The failed AKP
How could such a thing happen? It is difficult to understand and even more difficult to accept.
Days have passed since the inhumane demonstration of barbarism and primitivism, which planted such a horrible seed for the future of this country.
Thanks to micro-nationalism, majority nationalism bordering on fascism, racist obsessions, a decade-and-a-half of dissemination of hatred, vengeance, polarization and alienation, Turkish society has never been so divided. Last week’s mob attack on the funeral of the mother of Kurdish issue-focused Peoples’ Democratic Party (HDP) deputy Aysel Tuğluk was the first time it proved impossible to lay our dead side by side in a cemetery.
It is a fact that under Justice and Development Party (AKP) governments of the past 15 years Turkey has achieved great achievements in many areas but sharp and irritating regressions in many others. Despite complaints, the so-called “highways revolution” has changed the face of Turkey and made all parts of the country accessible. What’s more, despite continued problems and the monopolization of big companies, progress in the health sector has been remarkable. Some medicines may not be available, long queues may have been replaced with phone appointments, and the family doctor implementation may have been a failure. But Turkey’s health sector has become far better over the past 15 years. Similarly, fast trains have started to connect major cities.
But why was there a need for a massive third airport in Istanbul? Could we not have enhanced the capacity of the existing two airports, rather than making such a huge investment? Of course, it was a political choice. Likewise, opening airports in every city has only produced many unused airports across the country, while opening a university in every city has only led to many mediocre universities. Turkey should clearly be using its resources much better.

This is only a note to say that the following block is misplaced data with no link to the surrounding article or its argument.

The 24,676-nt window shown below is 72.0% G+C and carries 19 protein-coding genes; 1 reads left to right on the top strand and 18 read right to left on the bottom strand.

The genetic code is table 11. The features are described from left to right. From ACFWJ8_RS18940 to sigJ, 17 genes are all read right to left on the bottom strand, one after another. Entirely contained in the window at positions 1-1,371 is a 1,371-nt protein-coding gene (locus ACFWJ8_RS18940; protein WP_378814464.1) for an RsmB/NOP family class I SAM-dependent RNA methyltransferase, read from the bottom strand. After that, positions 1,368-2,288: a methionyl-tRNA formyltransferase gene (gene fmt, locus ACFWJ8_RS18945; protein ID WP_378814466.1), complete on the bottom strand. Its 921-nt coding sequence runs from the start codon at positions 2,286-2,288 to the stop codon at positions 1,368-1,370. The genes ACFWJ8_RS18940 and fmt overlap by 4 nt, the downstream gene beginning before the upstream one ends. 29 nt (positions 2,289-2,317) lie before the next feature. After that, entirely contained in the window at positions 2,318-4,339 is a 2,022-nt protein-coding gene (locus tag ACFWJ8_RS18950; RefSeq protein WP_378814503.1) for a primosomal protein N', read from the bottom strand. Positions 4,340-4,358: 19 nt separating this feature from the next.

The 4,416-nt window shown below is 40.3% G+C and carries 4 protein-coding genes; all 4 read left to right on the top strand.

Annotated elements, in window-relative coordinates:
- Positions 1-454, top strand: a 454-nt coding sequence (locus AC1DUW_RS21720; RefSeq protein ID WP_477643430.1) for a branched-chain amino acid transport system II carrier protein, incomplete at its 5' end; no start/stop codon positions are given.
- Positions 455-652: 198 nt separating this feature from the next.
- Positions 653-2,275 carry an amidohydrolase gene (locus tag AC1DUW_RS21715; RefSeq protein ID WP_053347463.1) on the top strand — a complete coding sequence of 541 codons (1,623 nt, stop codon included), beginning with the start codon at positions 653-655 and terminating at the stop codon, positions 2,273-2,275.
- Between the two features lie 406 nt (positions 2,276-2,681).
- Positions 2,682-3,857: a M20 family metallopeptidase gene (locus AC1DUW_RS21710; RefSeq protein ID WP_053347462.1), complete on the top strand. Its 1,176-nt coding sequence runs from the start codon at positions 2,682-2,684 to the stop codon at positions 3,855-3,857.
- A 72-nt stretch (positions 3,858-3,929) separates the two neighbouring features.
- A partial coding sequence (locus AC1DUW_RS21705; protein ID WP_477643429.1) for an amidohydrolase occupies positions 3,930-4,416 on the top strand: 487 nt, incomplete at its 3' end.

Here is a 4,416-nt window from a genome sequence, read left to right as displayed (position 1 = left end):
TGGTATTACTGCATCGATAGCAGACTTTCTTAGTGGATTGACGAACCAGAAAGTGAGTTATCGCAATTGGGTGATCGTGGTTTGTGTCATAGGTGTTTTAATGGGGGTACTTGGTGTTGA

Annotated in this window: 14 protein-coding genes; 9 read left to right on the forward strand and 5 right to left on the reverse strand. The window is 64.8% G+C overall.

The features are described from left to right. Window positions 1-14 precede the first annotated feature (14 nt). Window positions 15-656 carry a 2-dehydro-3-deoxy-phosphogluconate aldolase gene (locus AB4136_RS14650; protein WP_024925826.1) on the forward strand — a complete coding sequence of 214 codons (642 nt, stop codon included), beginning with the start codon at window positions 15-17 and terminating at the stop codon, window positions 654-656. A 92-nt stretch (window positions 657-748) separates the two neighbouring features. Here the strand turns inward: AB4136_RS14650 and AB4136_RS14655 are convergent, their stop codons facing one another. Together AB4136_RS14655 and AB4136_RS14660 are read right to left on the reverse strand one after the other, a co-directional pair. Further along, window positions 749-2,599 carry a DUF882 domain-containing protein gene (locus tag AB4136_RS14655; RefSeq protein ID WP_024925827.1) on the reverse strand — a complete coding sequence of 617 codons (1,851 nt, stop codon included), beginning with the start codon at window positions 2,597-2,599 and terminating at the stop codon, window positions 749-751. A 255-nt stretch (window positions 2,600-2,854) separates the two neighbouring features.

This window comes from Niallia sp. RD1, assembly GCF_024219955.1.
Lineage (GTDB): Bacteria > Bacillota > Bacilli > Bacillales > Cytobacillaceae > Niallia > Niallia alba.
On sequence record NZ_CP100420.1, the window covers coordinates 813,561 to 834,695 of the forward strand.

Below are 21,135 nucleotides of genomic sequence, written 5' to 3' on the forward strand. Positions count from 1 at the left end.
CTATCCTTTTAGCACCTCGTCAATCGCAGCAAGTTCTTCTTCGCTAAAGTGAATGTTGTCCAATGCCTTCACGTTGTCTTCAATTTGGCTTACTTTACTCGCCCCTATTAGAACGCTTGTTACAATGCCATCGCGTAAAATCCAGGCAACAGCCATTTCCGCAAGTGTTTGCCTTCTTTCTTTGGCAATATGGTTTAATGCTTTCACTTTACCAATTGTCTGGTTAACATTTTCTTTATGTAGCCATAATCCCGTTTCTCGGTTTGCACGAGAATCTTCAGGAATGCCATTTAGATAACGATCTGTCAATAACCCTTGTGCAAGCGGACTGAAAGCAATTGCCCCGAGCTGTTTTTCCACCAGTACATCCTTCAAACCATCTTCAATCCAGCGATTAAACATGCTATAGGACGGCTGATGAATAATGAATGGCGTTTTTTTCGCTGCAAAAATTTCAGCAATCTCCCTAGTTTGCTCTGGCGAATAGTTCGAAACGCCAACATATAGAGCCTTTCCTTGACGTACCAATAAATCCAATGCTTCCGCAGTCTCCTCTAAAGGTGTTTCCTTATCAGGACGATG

In many other important areas, meanwhile, there have been very serious regressions that eclipse advances in all other fields. The worst of these failed areas has been the “respect for differences” culture that this nation developed over centuries. Relations with minority elements or “others” might not represent a great success story, particularly over the past 100 years or so, which have seen some sad, terrible times. Since the 1984 start of separatist terrorism, the outlawed Kurdistan Workers’ Party (PKK) has failed to convert its heinous campaign into a broader Turkish-Kurdish conflict and has been condemned to remain a terrorist gang.
Erdoğan and his AKP might proudly assert that they have been Turkey’s only political force that sincerely wanted to achieve a resolution to the Kurdish problem. But did they ever act in sincerity, or did they indulge in that process to achieve political ambitions, playing mercilessly with that scar of the nation? Instead of resolving the problem, by creating false hopes and high expectations, it was AKP governments that actually helped the PKK transform from a separatist gang into a kind of political force. The flipping and flapping of deals with the Iraqi and Syrian Kurds, in full conformity with a similar performance in state-to-state affairs, transformed Turkey into a country with no friends. Overall, this situation played a pivotal role in what is happening today in northern Iraq and northern Syria.
But the worst part of it is the impact of such politics at home. The latest instance of this is the ultra-nationalist horde’s attack, preventing the burial of the mother of a Kurdish politician. The situation turned so ugly that the funeral had to be called off and the remains of the late mother had to be taken to her hometown for a decent burial. Worse, it later emerged that Turkey’s interior minister had recently posed for the cameras with one of the perpetrators of that shameful event. In a democracy, such a photograph could lead to the resignation of the minister, but this is Turkey. Explanations like “the minister poses for the cameras with everyone,” and “how could he know what crimes that person might be involved in tomorrow?” apparently suffice here.
I very rarely appreciate HDP deputy Tuğluk, and often find her political statements offensive and unacceptable. But for the rest of my life I will remember the pain pouring out of her eyes, her desperation at the funeral of her mother, which could not be held because of that nationalist mob.
Whatever the AKP has achieved was negated at that failed funeral.